The NBA allowed Jordan to "retire" gracefully following the 1992–93 season after it was reported that Jordan had a gambling problem and bet on his own team.
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Michael Jordan weighed in on the controversy surrounding the Los Angeles Clippers decision to rest star Kawhi Leonard for certain games in a NBA trend called "load management".
The NBA season is still young, and Leonard has missed 6 or 7 games to decrease risk of injuries. But Clippers fans feel cheated and are yelling foul.
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Well-respected sports announcer and NBA analyst Doris Burke criticized Leonard for sitting out a recent game against the Milwaukee Bucks and the league MVP Giannis Antetokounmpo at the Staples Center.
"It is mind-boggling to me that Kawhi doesn't want to play against the reigning MVP and he'd rather play against Portland tomorrow night on TNT," Burke said. "Kawhi not playing is ridiculous at this point."
Leonard seems unfazed by the criticism. But when Michael Jordan speaks, everyone listens.
The NBA legend and owner of the Charlotte Hornets is making sure his own players don't get the wrong idea about the work ethic that is expected of them.
According to Steve Clifford, current Orlando Magic coach and former head coach of the Hornets, Jordan addressed the issue of load management in team meetings.
"Being with Michael in Charlotte, Michael used to tell them every year, you're paid to play 82 games."
Clifford added that lazy players stood out from the rest: "I've been doing this for 20 years, and playing 82 games used to be a badge of courage for a lot of guys. There were always a lot of guys who didn't want to play. They stood out more."
NBA legend Michael Jordan opened a medical clinic to serve the disadvantaged in his native North Carolina.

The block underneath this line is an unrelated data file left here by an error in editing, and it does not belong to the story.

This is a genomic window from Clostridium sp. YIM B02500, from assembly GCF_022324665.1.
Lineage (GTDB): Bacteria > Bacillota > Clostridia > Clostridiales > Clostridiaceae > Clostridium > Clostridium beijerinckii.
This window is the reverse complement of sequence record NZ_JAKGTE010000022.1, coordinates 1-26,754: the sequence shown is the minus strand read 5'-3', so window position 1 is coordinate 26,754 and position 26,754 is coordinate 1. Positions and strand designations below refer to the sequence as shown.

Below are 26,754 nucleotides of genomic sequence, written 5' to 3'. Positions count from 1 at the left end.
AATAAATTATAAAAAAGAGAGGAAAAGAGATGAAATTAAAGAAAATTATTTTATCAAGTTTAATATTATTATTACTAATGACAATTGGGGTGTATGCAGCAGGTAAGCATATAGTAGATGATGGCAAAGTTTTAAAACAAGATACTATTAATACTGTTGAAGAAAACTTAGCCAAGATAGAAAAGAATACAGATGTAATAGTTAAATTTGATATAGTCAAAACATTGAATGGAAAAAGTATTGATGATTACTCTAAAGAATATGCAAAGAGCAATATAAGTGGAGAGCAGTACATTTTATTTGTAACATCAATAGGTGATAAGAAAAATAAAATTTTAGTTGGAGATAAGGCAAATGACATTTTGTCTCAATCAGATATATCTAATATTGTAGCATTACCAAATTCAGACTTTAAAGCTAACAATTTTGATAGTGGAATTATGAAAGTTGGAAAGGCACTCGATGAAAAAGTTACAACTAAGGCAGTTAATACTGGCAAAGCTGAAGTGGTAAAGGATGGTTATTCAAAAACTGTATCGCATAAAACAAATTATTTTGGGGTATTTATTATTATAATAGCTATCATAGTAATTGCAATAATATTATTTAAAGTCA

According to the Charlotte Observer, the 6-time NBA champion teared up on Thursday as he unveiled the Novant Health Michael Jordan Family Medical Clinic which has already treated 300 patients.
During his speech the Charlotte Hornets owner fought back tears as he dedicated the clinic to the community that supported him.
"I've gone off and made my life in Illinois and other places, but I know where it all begins. And I don't need my mother to constantly remind me about that," Jordan said as the crowd laughed.
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"I can only give in gratitude for what I can never repay. I stand here before you as a proud parent, son, obviously a member of this community. My mother, my brothers, my daughter, my grandson, we all represent the name 'Michael Jordan,'" the NBA Hall-of-Famer said. "As you can see, it's a very emotional thing for me. To be able to give back to a community that's supported me over the years."
The clinic was funded by a $7 million philanthropic donation from Jordan.
Jordan's goal is to bring more medical clinics to disadvantaged neighborhoods in North Carolina.
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Jordan, 56, and his second wife, Yvette Prieto share twin daughters, Victoria and Ysabel.
He also has three grown children, sons Jeffrey and Marcus, and a daughter, Jasmine, by his first wife, Juanita Vanoy.
LeBron James had a very difficult time finding current NBA stars to participate in Space Jam 2, the sequel to Michael Jordan's blockbuster animated film Space Jam (1995).
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Retired NBA legend Michael Jordan and his wife Yvette Prieto are on vacation in Florence, Italy, where they visited the Florence Cathedral on Friday.
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New England Patriots owner Robert Kraft was arrested during a multi-city sex trafficking sting in Florida. The 77-year-old prominent businessman was among 25 people arrested after a months long investigation into possible human trafficking in Orlando, Jupiter, and Palm Beach, Florida.
But Kraft isn't the biggest name swept up in the sex trafficking bust.
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Kyrie Irving's alter ego Uncle Drew is a senior citizen with impressive skills on the basketball court. The Boston Celtics star popularized the character in short films and TV commercials for Pepsi.